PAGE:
Adelaide is a gracious city and an easy place to live, and despite its population of around one million, it never feels crowded. It's a pretty place, laid out on either side of the Torrens River, ringed with a green belt of parks and set against the rolling hills of the Mount Lofty Ranges. During the hot, dry summer the parklands are kept green by irrigation from the waters of the Murray River, upon which the city depends, though there's always a sense that the rawness of the Outback is waiting to take over.
The original occupants of the Adelaide plains were the Kaurna people, whose traditional way of life was destroyed within twenty years of European settlement. After a long struggle with Governor John Hindmarsh, who wanted to build the city around a harbour, the colony's surveyor-general, Colonel William Light, got his wish for an inland city with a strong connection to the river, formed around wide and spacious avenues and squares.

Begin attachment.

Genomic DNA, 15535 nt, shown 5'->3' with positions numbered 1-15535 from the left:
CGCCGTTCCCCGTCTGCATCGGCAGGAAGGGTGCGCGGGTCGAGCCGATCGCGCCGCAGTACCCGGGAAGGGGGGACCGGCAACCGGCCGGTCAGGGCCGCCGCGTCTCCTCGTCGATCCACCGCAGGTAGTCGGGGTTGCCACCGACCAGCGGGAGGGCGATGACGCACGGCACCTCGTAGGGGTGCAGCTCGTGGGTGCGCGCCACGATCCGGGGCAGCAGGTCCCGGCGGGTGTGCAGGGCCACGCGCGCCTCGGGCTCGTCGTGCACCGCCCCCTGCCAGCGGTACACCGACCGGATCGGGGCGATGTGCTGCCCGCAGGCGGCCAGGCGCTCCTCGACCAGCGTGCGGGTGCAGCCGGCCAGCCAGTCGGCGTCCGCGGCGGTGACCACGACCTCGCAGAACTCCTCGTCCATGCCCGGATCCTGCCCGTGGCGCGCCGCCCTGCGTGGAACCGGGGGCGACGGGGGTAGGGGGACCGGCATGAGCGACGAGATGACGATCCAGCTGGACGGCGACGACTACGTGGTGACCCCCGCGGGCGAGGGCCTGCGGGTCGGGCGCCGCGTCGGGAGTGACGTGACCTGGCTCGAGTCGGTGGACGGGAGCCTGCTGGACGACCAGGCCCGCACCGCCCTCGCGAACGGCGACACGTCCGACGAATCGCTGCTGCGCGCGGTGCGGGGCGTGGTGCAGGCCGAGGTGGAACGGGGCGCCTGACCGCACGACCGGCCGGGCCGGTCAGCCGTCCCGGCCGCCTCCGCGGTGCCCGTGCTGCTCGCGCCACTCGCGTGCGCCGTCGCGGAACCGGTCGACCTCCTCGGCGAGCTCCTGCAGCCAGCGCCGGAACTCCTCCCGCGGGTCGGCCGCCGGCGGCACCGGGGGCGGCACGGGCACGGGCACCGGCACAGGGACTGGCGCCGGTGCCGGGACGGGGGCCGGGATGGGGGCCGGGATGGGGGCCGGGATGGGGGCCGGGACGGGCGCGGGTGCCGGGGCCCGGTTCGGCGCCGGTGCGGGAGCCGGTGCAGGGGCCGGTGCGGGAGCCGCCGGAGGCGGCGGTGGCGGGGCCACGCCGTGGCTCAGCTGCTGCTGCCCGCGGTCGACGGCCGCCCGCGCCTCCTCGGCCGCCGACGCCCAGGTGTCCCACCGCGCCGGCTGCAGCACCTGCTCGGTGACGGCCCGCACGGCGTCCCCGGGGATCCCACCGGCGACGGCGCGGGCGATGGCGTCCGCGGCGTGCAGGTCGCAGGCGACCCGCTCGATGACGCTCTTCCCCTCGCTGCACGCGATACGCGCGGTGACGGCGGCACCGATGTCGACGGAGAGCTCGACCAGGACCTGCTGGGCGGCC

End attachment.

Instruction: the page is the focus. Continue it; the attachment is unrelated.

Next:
Postwar immigration provided the final element missing from Light's plan: the human one. Italians now make up the city's biggest non-Anglo cultural group, and in summer Mediterranean-style alfresco eating and drinking lend the city a vaguely European air. Not surprisingly, one of Adelaide's chief delights is its food and wine, with South Australian vintages in every cellar, and restaurants and cafés as varied as those in Sydney and Melbourne.
Adelaide may not be an obvious destination in itself, but its free-and-easy lifestyle and liberal traditions make it a fine place for a relaxed break on your way up to the Northern Territory or across to Western Australia.